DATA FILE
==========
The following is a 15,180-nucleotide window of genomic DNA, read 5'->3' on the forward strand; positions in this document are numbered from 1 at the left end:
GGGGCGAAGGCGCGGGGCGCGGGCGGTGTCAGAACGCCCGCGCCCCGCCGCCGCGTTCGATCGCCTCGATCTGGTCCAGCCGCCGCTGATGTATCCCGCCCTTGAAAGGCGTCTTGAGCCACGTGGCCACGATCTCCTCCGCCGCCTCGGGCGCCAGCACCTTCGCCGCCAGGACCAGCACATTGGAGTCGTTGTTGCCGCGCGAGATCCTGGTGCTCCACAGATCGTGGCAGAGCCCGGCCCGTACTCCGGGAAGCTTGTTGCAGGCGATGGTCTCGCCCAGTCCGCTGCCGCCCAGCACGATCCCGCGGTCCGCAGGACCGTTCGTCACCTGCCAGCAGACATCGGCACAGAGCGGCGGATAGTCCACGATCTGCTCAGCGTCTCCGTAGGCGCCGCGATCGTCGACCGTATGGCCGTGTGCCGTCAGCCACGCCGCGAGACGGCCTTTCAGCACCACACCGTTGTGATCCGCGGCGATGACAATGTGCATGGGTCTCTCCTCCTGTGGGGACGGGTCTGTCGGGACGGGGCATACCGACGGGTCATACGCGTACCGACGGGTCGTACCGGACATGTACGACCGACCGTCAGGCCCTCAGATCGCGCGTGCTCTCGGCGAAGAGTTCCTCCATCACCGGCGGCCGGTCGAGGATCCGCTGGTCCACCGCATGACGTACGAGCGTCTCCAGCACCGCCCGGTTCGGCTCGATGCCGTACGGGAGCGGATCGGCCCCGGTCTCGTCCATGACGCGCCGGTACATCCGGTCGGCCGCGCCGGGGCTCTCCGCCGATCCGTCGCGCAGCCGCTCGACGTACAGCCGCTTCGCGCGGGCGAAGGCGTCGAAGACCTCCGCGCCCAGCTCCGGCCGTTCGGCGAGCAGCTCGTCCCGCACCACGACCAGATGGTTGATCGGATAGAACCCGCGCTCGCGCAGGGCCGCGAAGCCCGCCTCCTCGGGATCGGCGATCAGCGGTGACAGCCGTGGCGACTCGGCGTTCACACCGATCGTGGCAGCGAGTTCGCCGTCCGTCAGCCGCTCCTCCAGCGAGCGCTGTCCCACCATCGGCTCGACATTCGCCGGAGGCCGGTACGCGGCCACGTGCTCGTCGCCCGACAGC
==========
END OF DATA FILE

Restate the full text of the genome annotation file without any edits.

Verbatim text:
The following is a 15,180-nucleotide window of genomic DNA, read 5'->3' on the forward strand; positions in this document are numbered from 1 at the left end:
GGGGCGAAGGCGCGGGGCGCGGGCGGTGTCAGAACGCCCGCGCCCCGCCGCCGCGTTCGATCGCCTCGATCTGGTCCAGCCGCCGCTGATGTATCCCGCCCTTGAAAGGCGTCTTGAGCCACGTGGCCACGATCTCCTCCGCCGCCTCGGGCGCCAGCACCTTCGCCGCCAGGACCAGCACATTGGAGTCGTTGTTGCCGCGCGAGATCCTGGTGCTCCACAGATCGTGGCAGAGCCCGGCCCGTACTCCGGGAAGCTTGTTGCAGGCGATGGTCTCGCCCAGTCCGCTGCCGCCCAGCACGATCCCGCGGTCCGCAGGACCGTTCGTCACCTGCCAGCAGACATCGGCACAGAGCGGCGGATAGTCCACGATCTGCTCAGCGTCTCCGTAGGCGCCGCGATCGTCGACCGTATGGCCGTGTGCCGTCAGCCACGCCGCGAGACGGCCTTTCAGCACCACACCGTTGTGATCCGCGGCGATGACAATGTGCATGGGTCTCTCCTCCTGTGGGGACGGGTCTGTCGGGACGGGGCATACCGACGGGTCATACGCGTACCGACGGGTCGTACCGGACATGTACGACCGACCGTCAGGCCCTCAGATCGCGCGTGCTCTCGGCGAAGAGTTCCTCCATCACCGGCGGCCGGTCGAGGATCCGCTGGTCCACCGCATGACGTACGAGCGTCTCCAGCACCGCCCGGTTCGGCTCGATGCCGTACGGGAGCGGATCGGCCCCGGTCTCGTCCATGACGCGCCGGTACATCCGGTCGGCCGCGCCGGGGCTCTCCGCCGATCCGTCGCGCAGCCGCTCGACGTACAGCCGCTTCGCGCGGGCGAAGGCGTCGAAGACCTCCGCGCCCAGCTCCGGCCGTTCGGCGAGCAGCTCGTCCCGCACCACGACCAGATGGTTGATCGGATAGAACCCGCGCTCGCGCAGGGCCGCGAAGCCCGCCTCCTCGGGATCGGCGATCAGCGGTGACAGCCGTGGCGACTCGGCGTTCACACCGATCGTGGCAGCGAGTTCGCCGTCCGTCAGCCGCTCCTCCAGCGAGCGCTGTCCCACCATCGGCTCGACATTCGCCGGAGGCCGGTACGCGGCCACGTGCTCGTCGCCCGACAGC